Ground flaxseeds are very absorbent and when mixed with water, form a jelly. But unlike cornstarch, which is smooth, the consistency of flax can be a bit gritty.
With that being said, flaxseeds are an excellent source of soluble fiber. That’s why using ground flaxseeds instead of flour can enhance the fiber content of your dish.
For thickening a dish, you can substitute 2 tablespoons of cornstarch by mixing 1 tablespoon of ground flaxseeds with 4 tablespoons of water for similar results. This is one of our top picks for substitutes for baking.
Xanthan gum is a vegetable gum that’s created by fermenting sugar with a bacteria known as Xanthomonas campestris. This will produce a gel that is then dried and turned into a powder that you can use in your cooking. Very tiny amounts of xanthan gum can help thicken a liquid by a large amount.
It’s worth noting, however, that xanthan gum may cause digestive issues for some people if or when consumed in large amounts. Though you’re unlikely to consume that much when using it as a thickener.
You recommended to use a small amount of xanthan gum and add it slowly. You need to be careful, however, not to use too much of it as the liquid could become a bit slimy.
Last but not least on our list of cornstarch substitutes is Glucomannan.
Glucomannan is a soluble powdered fiber that’s derived from the contents of the konjac plant. It’s very absorbent and forms a thick, odorless and colorless gel when mixed with hot water.
Because glucomannan is pure fiber, it doesn’t contain any calories or carbs, making it a popular substitute for cornstarch for those who follow a low-carb diet. It’s also a probiotic, as in, it feeds the good bacteria in your large intestine and helps you maintain a healthy gut.
Moreover, a recent review revealed that consuming 3 grams of glucomannan a day could reduce your “bad” LDL cholesterol by up to 10%. Also, you’re unlikely to consume that much of it when using it as a thickener. This is because the thickening powder is much stronger than cornstarch, allowing you to use much less.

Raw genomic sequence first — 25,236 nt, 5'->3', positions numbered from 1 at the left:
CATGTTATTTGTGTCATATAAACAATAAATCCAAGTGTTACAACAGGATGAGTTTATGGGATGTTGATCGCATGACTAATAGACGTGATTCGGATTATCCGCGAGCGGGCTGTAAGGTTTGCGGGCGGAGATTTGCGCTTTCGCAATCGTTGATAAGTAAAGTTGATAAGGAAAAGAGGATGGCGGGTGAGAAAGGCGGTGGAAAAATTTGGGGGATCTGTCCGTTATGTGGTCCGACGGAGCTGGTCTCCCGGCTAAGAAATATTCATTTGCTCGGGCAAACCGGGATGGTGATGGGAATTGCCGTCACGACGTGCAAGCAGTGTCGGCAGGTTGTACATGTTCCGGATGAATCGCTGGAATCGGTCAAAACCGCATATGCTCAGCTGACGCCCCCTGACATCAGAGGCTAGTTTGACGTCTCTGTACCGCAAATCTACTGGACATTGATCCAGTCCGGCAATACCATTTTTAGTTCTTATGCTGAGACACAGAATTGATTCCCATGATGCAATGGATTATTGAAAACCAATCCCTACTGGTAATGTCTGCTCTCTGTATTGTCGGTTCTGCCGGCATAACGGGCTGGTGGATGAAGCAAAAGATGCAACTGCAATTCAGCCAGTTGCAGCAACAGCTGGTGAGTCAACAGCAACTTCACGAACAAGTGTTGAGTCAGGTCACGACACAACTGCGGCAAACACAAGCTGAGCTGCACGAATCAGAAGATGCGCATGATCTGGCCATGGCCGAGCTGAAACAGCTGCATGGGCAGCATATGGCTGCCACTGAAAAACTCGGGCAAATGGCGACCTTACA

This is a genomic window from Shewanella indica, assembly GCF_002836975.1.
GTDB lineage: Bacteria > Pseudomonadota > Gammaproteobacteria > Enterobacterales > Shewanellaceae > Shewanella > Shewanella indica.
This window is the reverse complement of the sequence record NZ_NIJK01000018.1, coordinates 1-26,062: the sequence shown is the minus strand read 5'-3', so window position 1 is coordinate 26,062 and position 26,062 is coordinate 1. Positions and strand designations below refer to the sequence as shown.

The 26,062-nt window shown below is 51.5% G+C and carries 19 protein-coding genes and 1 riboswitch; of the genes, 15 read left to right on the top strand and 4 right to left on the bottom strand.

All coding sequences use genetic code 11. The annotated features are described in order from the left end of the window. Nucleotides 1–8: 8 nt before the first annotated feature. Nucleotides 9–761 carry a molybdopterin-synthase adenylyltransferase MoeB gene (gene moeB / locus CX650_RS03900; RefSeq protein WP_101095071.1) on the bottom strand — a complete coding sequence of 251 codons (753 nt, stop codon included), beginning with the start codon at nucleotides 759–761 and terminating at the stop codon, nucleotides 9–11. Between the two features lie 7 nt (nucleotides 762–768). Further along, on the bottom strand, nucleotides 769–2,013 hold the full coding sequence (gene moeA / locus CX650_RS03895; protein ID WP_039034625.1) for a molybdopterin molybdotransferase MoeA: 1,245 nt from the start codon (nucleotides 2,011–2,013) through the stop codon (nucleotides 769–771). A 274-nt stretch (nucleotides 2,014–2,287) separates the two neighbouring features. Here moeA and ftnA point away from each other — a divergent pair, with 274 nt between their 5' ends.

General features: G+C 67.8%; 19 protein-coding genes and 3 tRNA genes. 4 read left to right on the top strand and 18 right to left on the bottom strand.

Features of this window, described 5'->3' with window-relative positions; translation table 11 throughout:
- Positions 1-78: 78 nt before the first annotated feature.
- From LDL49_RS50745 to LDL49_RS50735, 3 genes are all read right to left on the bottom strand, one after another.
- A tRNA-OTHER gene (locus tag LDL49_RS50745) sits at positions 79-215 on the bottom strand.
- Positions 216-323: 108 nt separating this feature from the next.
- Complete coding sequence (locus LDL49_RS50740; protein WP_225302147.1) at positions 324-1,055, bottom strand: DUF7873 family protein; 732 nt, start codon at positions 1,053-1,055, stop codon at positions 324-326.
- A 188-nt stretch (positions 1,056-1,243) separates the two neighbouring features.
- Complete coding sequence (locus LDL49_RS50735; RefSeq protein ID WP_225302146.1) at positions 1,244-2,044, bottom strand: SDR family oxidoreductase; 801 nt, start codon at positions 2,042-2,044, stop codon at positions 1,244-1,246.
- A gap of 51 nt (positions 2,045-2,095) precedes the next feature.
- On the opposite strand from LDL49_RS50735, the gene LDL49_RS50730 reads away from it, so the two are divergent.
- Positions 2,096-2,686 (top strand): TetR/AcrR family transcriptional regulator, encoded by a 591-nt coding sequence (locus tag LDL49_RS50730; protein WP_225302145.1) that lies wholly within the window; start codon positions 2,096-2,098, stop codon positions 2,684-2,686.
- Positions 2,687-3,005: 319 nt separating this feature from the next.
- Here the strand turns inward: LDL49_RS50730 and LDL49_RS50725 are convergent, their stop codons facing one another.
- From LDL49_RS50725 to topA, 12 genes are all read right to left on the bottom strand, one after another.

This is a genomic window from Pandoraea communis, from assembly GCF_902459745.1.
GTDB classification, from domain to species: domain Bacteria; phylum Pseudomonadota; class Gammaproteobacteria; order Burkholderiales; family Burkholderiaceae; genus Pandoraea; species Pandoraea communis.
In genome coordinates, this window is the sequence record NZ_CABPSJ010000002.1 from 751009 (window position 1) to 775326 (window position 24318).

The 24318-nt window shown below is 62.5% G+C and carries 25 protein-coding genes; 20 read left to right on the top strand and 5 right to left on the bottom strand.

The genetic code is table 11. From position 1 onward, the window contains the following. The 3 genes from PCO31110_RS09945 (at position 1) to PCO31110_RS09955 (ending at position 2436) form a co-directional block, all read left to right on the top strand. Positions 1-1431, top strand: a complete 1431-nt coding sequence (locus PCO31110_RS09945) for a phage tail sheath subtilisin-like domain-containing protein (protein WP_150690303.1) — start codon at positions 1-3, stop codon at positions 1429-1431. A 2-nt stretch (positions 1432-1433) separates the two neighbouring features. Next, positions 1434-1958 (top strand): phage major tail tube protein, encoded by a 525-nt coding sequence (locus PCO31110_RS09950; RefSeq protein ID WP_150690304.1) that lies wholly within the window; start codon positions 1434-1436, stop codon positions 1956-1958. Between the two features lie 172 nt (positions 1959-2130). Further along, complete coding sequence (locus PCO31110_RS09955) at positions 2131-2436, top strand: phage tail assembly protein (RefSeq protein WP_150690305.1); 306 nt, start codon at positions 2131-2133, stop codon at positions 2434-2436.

If you’re making a sauce of some kind, good old evaporation can do the trick just as well as adding something like flour or corn starch. The key is patience though! This method will take some time, and be sure to remove the lid from the pot so that the steam can evaporate.
If you want to kick your healthy eating to the next level, then try thickening gravies, soups, casseroles, or stews with pureed vegetables. They contain a ton of fiber, antioxidants, vitamins and minerals.
Which ones you choose will depend strongly on what kind of dish you’re cooking. But, you can boil things like cauliflower, pumpkin, potato, zucchini, or squash until soft. Then, puree them in a blender or use a potato masher.
Do you want to find out more about this popular thickening agent in cooking, or popular ingredient in deep frying? Then check out this short video below for all the details you need to know:
Cornstarch, which is sometimes referred to as corn flour, is a white powdery thickener that’s made from corn as the name suggests. To be more elaborate, it’s made by milling the endosperm of corn, resulting in the creation of a powder with a flour-like consistency.
It’s a very common ingredient that’s found in almost any supermarket and online stores and is widely used in cooking and baking to help thicken, blend and stabilize foods. It is one of the most versatile cooking and baking ingredients and you can find it in a ton of things.